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511 F.

2d 1198

LOCAL UNION NO. 251 affiliated with International


Brotherhood of Teamsters, Chauffeurs, Warehousemen
and Helpers of America, etc., Plaintiff-Appellee,
v.
TOWN LINE SAND & GRAVEL, INC., Defendant-Appellant.
No. 74--1252.

United States Court of Appeals,


First Circuit.
Argued March 3, 1975.
Decided March 14, 1975.

Raymond R. Coia, Providence, R.I., for defendant-appellant.


Bruce G. Tucker, Providence, R.I., with whom Dennis J. Roberts, II, and
Roberts & Wiley Inc., Providence, R.I., were on brief, for plaintiffappellee.
Before COFFIN, Chief Judge, McENTEE and CAMPBELL, Circuit
Judges.
PER CURIAM.

Appellee commenced an action in the district court to recover from appellant


funds allegedly due as employer contributions to a Health and Welfare Fund
and a Pension Fund. On October 26, 1973 appellee requested that appellant
produce certain employment records pursuant to Fed.R.Civ.P. 34, and later filed
a motion to compel production when appellant neither responded nor objected
to the request. A hearing on the motion was held January 28 before a
magistrate, and an order was entered directing appellant to make the documents
available within 30 days. When compliance was not forthcoming, appellee
asked that the court enter a conditional order of default judgment.

The motion came on for a hearing April 26, the Friday before the Monday on
which trial was to commence. Counsel for appellant did not dispute the

allegations contained in the motion that the discovery order had been entered,
that appellant had additionally agreed at an April pretrial conference to allow
inspection of the materials, and that appellee's representative had nonetheless
been refused access to them. Appellant's counsel reported that his client simply
refused to go along with the advice that he comply with the court order. The
district judge thereupon held appellant in default 'because he has intentionally
and deliberately violated the order entered on January 28, 1974.' A hearing was
held the next week to establish the amount of the claim, and at that time
appellant presented an oral motion that the default judgment be vacated. The
motion was denied, and leave granted to refile it, along with supporting
memoranda, after final judgment was entered. The motion was not renewed.
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Seeking reversal of the default, appellant argues that the sanction went beyond
the court's authority. None of the arguments offered by appellant merit
extended discussion. Federal Rule 37 empowers a district court to make such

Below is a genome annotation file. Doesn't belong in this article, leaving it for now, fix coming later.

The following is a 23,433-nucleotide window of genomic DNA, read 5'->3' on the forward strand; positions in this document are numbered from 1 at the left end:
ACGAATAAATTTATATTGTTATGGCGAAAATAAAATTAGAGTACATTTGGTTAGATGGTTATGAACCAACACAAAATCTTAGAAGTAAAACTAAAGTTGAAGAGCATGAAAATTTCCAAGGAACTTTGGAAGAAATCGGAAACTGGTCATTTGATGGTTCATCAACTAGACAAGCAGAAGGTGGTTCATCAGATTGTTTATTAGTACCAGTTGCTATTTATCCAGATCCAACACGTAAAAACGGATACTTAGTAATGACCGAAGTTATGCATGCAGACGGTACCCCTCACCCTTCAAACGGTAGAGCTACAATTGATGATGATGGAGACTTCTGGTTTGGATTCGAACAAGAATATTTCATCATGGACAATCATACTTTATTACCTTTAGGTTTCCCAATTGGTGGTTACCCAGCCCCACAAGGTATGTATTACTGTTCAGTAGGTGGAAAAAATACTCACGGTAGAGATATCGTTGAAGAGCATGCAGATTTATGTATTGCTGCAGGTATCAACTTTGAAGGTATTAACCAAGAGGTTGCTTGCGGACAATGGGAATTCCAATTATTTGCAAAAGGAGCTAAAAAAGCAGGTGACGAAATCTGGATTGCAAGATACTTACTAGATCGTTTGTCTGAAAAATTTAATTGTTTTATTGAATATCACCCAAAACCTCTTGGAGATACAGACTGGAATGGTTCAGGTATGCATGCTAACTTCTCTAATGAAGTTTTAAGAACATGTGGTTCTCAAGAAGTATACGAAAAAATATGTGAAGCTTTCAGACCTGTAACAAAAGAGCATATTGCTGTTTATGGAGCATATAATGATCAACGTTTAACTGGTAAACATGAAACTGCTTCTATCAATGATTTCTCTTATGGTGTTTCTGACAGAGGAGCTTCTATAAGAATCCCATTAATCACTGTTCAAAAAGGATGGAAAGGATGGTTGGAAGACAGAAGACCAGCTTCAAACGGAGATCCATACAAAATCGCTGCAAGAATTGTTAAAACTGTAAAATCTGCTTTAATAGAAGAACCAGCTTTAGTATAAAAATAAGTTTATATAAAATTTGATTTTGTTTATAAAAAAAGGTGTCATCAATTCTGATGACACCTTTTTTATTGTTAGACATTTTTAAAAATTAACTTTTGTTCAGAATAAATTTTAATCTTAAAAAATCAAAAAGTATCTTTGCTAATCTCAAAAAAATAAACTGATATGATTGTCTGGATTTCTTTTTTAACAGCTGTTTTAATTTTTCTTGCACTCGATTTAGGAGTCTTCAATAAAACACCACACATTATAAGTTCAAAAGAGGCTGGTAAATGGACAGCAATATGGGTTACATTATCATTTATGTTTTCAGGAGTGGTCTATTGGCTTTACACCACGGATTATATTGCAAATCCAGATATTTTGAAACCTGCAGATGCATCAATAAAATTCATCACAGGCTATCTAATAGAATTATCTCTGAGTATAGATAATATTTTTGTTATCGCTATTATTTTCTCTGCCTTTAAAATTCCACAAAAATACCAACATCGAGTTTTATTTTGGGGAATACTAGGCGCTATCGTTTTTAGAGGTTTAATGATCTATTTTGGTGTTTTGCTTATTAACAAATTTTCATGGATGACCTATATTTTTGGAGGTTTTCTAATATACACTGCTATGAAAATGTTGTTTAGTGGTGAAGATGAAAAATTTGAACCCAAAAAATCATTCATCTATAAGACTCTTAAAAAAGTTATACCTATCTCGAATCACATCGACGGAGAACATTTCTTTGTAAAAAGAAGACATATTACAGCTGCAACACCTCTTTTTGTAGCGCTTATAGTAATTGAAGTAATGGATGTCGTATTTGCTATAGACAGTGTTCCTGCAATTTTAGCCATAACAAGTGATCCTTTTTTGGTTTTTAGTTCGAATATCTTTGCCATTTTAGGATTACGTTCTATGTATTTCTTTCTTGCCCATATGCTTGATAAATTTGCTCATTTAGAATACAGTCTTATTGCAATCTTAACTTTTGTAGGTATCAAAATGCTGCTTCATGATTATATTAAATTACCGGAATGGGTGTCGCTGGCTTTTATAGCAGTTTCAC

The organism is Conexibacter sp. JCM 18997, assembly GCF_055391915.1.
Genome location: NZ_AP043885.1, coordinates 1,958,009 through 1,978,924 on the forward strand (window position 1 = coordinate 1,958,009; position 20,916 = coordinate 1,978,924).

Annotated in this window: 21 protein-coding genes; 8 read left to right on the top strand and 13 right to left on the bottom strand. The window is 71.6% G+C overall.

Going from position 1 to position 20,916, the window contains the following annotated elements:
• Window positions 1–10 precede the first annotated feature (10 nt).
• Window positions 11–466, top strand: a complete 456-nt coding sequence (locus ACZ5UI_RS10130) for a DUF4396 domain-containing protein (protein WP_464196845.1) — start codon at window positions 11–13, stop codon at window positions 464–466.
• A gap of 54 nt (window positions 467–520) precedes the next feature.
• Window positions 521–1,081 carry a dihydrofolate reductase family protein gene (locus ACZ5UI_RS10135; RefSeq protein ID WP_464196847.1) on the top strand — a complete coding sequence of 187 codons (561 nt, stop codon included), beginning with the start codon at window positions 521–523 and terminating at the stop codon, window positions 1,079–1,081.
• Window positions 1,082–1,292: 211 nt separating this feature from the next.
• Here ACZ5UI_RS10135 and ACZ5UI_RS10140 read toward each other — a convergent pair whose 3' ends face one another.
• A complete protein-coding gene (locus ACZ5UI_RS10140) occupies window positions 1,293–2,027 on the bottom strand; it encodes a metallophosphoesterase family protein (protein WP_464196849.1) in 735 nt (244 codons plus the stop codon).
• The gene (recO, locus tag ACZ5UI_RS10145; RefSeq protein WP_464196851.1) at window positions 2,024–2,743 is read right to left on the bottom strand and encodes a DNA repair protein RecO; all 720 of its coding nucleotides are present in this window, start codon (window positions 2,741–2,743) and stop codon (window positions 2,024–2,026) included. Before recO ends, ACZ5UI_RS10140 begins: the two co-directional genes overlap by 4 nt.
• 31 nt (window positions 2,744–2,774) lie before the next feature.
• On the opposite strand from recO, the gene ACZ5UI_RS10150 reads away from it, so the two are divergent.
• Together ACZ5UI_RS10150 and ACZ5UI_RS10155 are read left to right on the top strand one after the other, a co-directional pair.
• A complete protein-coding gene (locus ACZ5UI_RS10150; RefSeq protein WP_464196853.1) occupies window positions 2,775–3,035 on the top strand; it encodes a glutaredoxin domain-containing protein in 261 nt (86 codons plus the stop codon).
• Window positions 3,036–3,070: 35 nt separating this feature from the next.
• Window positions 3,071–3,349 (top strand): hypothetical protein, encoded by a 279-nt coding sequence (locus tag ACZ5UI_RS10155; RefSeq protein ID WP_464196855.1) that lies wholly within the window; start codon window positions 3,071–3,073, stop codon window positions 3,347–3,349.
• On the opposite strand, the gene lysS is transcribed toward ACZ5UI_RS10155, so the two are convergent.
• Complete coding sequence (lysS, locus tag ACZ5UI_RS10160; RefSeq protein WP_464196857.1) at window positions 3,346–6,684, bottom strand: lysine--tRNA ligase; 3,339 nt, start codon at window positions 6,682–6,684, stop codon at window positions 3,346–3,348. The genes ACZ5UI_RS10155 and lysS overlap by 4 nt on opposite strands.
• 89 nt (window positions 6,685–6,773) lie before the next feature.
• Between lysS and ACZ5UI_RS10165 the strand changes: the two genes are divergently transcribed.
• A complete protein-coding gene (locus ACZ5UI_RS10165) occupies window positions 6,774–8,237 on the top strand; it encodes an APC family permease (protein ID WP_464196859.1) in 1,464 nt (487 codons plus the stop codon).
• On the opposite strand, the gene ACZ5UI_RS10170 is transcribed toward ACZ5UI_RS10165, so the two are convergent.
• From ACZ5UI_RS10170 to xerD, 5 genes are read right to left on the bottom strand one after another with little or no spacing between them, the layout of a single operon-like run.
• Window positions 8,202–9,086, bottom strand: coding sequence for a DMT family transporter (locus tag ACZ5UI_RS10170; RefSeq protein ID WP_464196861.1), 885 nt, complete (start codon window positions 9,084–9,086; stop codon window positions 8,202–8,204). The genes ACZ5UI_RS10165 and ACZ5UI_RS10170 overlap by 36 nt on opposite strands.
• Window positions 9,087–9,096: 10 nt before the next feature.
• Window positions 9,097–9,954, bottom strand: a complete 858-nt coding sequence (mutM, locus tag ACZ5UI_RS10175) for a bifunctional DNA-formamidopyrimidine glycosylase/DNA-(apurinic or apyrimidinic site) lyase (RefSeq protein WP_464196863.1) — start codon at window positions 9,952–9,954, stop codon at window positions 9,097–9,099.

orders as 'are just' when a party fails to comply with a discovery order, placing
the court's handling of such matters beyond appellate review when there has
been no abuse of discretion. Atlantic Cape Fisheries v. Hartford Fire Insurance
Co., 509 F.2d 577 (1st Cir. 1975). The entry of default on the issue of liability
was a reasonable sanction under the circumstances, especially since appellant
not only failed, but wilfully refused, to comply. Appellant's obstinacy stretched
over a period of months, and the district judge demonstrated Job-like patience
in extending his offer, not acted upon, to consider a postjudgment motion to
vacate.

We can ascribe no significance to the fact that the attorney who represented
appellant at the time default was entered, and also on this appeal, did not
become attorney of record until March 27, 1974. It is clear that he was in fact
representing appellant in this matter at least as far back as October 1973, and in
any case a change of attorneys would not suffice to excuse a client's
noncompliance absent a showing of special circumstances.

We also reject the suggestion that it was improper for the district court to enter
a general default after receiving a motion from appellee which requested that a
conditional default be entered giving appellant seven additional days in which
to comply. One possible response would be that in asking for 'a default
judgment' at the hearing, appellee broadened its request enough to encompass
the relief actually granted. But that fact is almost irrelevant, since the Federal
Rules commit to the district judge, not to the parties, the responsibility for
fashioning the sanctions utilized in cases of noncompliance.

Affirmed. Costs for appellee.